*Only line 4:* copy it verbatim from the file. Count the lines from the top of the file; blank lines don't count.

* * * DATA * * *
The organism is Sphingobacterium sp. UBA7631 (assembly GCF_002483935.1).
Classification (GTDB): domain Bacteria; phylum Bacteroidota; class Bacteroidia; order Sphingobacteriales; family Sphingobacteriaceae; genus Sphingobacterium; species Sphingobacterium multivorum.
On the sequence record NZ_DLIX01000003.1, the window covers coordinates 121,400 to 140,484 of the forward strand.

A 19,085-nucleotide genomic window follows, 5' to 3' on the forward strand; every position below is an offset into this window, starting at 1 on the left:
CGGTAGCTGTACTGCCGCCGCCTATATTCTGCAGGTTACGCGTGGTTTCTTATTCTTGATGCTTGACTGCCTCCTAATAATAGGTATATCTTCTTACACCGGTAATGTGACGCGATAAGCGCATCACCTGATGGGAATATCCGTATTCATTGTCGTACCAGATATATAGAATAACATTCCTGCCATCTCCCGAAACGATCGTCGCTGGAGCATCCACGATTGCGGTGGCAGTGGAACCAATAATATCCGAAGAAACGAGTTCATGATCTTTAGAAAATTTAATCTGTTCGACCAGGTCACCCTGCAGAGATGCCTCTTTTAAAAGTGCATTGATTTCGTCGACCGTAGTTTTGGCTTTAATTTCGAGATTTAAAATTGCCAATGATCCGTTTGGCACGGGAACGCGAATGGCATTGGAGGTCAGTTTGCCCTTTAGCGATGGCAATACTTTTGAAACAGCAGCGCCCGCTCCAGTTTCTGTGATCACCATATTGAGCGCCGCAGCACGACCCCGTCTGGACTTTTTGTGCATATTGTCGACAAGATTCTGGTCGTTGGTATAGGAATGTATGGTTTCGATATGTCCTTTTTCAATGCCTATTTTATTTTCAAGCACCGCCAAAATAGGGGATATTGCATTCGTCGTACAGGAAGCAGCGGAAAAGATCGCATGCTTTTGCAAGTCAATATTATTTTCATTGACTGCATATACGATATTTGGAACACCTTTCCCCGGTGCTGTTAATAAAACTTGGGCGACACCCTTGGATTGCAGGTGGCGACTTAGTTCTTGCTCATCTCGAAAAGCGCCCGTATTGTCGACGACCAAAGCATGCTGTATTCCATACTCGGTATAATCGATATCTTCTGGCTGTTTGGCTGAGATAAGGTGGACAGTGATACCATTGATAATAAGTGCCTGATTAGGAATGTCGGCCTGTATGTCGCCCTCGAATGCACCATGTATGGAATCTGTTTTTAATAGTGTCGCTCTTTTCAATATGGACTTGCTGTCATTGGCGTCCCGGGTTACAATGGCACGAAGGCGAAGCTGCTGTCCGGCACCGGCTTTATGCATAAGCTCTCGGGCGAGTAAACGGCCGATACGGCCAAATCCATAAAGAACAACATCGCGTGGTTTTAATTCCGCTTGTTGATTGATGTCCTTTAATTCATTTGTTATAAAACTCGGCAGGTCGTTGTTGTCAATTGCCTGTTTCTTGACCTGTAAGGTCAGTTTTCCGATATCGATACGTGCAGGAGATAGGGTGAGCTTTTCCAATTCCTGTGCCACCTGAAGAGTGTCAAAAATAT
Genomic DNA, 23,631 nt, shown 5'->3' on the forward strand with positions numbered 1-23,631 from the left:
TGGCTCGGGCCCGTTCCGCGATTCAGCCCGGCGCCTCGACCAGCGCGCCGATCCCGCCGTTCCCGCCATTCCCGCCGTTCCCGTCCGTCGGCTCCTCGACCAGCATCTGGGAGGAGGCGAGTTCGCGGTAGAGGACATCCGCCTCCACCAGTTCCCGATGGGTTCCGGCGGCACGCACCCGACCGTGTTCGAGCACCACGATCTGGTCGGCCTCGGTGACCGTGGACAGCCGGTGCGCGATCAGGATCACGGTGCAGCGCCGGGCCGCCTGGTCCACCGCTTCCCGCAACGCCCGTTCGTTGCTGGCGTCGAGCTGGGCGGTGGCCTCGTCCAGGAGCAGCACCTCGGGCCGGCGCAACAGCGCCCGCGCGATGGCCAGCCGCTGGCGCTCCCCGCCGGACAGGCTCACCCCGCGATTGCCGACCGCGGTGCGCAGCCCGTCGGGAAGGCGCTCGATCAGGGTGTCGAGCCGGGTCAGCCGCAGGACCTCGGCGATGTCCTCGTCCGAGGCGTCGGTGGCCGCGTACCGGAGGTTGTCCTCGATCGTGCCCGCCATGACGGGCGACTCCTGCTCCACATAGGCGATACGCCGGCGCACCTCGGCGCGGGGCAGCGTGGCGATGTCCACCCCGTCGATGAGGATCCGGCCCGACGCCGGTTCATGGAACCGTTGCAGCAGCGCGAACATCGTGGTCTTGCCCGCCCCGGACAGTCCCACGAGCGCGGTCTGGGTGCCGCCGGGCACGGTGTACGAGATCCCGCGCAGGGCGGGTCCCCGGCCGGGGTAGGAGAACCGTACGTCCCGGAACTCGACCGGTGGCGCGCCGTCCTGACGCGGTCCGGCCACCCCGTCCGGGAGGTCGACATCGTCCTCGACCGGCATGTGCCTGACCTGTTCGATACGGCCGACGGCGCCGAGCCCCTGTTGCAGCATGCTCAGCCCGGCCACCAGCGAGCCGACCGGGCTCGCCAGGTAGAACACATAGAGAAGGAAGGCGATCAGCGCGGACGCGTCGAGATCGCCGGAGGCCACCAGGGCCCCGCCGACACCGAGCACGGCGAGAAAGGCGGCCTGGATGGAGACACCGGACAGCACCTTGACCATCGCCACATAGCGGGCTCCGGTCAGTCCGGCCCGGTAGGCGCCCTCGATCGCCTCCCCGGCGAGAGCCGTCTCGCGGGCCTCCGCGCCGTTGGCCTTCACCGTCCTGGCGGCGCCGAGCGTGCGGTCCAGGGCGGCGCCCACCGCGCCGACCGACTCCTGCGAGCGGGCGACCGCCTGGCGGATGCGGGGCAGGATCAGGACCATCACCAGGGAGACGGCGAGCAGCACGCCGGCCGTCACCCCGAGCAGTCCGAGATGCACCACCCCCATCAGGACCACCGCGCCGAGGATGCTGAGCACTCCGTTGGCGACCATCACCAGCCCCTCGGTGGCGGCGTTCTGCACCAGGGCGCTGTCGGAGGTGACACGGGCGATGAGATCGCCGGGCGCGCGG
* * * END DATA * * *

A 19,085-nucleotide genomic window follows, 5' to 3' on the forward strand; every position below is an offset into this window, starting at 1 on the left: